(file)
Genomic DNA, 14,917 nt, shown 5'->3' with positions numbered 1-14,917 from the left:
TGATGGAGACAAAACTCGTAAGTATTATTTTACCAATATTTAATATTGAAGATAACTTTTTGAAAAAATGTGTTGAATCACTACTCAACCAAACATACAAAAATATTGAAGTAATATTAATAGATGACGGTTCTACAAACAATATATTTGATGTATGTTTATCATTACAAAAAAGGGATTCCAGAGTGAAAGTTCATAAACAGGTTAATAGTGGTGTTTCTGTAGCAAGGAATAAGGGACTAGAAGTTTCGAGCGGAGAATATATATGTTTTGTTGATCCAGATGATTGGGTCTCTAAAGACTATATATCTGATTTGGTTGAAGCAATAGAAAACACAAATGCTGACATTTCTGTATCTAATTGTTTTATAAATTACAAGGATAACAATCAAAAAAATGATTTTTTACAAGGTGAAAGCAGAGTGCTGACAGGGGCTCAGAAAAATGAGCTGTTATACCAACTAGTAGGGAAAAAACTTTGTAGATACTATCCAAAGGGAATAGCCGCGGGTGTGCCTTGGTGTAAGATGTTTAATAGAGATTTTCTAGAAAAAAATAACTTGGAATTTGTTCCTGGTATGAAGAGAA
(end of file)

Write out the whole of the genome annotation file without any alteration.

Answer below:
Genomic DNA, 14,917 nt, shown 5'->3' with positions numbered 1-14,917 from the left:
TGATGGAGACAAAACTCGTAAGTATTATTTTACCAATATTTAATATTGAAGATAACTTTTTGAAAAAATGTGTTGAATCACTACTCAACCAAACATACAAAAATATTGAAGTAATATTAATAGATGACGGTTCTACAAACAATATATTTGATGTATGTTTATCATTACAAAAAAGGGATTCCAGAGTGAAAGTTCATAAACAGGTTAATAGTGGTGTTTCTGTAGCAAGGAATAAGGGACTAGAAGTTTCGAGCGGAGAATATATATGTTTTGTTGATCCAGATGATTGGGTCTCTAAAGACTATATATCTGATTTGGTTGAAGCAATAGAAAACACAAATGCTGACATTTCTGTATCTAATTGTTTTATAAATTACAAGGATAACAATCAAAAAAATGATTTTTTACAAGGTGAAAGCAGAGTGCTGACAGGGGCTCAGAAAAATGAGCTGTTATACCAACTAGTAGGGAAAAAACTTTGTAGATACTATCCAAAGGGAATAGCCGCGGGTGTGCCTTGGTGTAAGATGTTTAATAGAGATTTTCTAGAAAAAAATAACTTGGAATTTGTTCCTGGTATGAAGAGAA